This week, I would love to know... what do you have to say about this week's cellphone etiquette and screen addiction discussion? Do you have any stories or insights to share with us? How do you handle it in your family? Leave a comment below and your comment could be chosen as comment of the week on the blog. See you soon!

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Rambling said...

Apart from the socialization issues surrounding cellphone addiction, I use public transportation and have noticed that people's posture is becoming quite frightening. My commute is an hour long and most people spend that entire hour hunched over their phones, their shoulders hunched awkwardly and necks crooked at the most uncomfortable looking angle. I wonder what it does long term to our necks and shoulders, I would love to ask a chiropractor about this.

Unknown said...

I am definitely guilty of too much phone/screen time. I struggle with feeling like I need to always keep my phone near my in case someone tries to contact me, and that it might be rude to not reply immediately. What is the etiquette regarding how quickly you should respond to people's texts (personal use, not business)? Also, I am rather addicted to Instagram and FB, and find myself always wanting to check them so I don't get "behind" on what is going on. So silly when I stop and think about it. Maybe I would get out and see my friends more in real life if I'm not constantly stalking them on social media!!! Thank you so much for this video. I need to examine my use of technology for sure!

Julie in Wa said...

Oh I am so with you on this. I don't own a smart phone and can't fore-see ever having one. I'm 66. After all these years, it is just not important to me. This "face in a phone" thing is every bit as rude as being invited to someone's home and them having the TV on and the sound up the whole time. I can't stand it and want to leave. Yet I was invited. Sometimes I've been so bold as to ask them to turn the sound down, but then I feel rude.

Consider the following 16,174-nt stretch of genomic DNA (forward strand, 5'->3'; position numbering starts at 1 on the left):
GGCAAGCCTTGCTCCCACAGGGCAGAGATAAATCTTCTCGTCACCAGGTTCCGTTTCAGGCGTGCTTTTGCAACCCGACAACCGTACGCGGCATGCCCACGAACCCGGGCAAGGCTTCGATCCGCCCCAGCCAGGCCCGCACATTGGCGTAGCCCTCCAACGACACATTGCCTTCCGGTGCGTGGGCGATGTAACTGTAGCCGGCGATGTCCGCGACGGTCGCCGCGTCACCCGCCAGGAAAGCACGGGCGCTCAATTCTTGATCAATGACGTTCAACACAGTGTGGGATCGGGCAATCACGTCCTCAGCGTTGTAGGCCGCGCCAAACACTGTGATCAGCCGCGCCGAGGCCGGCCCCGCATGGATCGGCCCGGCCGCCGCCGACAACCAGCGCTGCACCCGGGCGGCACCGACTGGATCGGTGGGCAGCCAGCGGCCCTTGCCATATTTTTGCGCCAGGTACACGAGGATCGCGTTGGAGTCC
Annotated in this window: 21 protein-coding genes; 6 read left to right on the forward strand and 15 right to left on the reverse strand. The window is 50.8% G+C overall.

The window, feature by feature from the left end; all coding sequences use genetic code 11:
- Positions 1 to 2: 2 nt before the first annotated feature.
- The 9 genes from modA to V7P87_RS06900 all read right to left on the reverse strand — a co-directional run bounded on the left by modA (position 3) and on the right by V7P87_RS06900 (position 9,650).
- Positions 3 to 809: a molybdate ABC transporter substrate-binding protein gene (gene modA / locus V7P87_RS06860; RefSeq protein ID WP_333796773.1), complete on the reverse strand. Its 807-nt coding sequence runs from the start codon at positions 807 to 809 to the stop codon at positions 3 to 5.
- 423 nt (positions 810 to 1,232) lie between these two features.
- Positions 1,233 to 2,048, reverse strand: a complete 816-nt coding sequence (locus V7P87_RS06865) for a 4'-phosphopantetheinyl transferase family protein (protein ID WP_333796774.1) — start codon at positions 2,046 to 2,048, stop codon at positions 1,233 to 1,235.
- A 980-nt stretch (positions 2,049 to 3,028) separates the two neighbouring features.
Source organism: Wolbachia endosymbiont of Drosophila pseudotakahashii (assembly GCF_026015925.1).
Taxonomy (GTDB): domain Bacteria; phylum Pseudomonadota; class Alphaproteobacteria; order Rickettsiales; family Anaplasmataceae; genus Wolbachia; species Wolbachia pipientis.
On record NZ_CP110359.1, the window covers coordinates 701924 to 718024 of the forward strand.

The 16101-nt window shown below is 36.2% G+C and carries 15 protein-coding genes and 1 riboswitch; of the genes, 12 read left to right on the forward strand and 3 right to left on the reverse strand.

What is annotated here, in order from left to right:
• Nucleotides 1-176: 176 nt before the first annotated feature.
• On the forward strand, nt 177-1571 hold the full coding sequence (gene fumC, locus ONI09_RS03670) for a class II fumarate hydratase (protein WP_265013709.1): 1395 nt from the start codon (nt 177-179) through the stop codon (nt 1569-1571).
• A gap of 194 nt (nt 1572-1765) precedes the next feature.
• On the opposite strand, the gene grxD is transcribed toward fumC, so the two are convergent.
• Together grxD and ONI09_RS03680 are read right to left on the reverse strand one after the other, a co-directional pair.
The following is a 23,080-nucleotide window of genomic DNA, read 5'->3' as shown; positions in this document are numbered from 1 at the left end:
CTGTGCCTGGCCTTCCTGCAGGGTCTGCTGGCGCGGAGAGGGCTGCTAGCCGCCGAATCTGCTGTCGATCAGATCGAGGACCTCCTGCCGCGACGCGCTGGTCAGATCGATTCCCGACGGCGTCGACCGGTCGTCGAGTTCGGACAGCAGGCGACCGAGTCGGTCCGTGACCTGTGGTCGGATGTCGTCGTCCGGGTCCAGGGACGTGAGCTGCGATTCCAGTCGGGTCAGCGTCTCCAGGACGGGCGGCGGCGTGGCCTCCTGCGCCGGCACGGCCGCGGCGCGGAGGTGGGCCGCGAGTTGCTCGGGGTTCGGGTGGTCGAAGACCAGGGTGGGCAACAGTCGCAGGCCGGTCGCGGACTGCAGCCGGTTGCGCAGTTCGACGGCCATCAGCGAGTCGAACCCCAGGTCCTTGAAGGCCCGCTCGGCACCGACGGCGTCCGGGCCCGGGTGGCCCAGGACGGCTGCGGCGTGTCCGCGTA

Love your "Polish Your Poise" book. Keep up the good fight.


Le Ann said...

I agree with everything you said. We as parent/grandparent need to model a balanced relationship with our screen time! People can actually survive without them, although they do have benefits. I am going to be watching myself more closely! : )

Unknown said...
This comment has been removed by the author.
Emma Knight Peel said...

Another point I would make about putting away phones at the dinner table, or anywhere, is to really be in the moment and enjoy the person's company without constantly thinking about the moment when you can get back on your phone to see what you're missing. It's equivalent to being quiet when someone is talking but not really listening because you're waiting for your moment to say what you've been wanting to say. Seeing people walking while looking at their phones really irks me. It's pathetic that they can't put it down for even a minute! I'm so glad I had an archaic cell phone during the summer I spent in Paris, too! Can you imagine coming back having only seen your screen?

Unknown said...

I struggle with the difference between restaurant activity sheets and phones/ipads for kids. Both keep my child's attention, and I find that I can be just as engaged in what my kid is doing (coloring or playing a game) regardless of whether it's on paper or online...if I want to be. Once the food arrives, all distractions are removed and my son is expected to be present for the meal. Waiting is always the hardest part though, so I'm just not sure how I feel about digital versus non-digital distractions for wait times in restaurants. Any thoughts from other moms?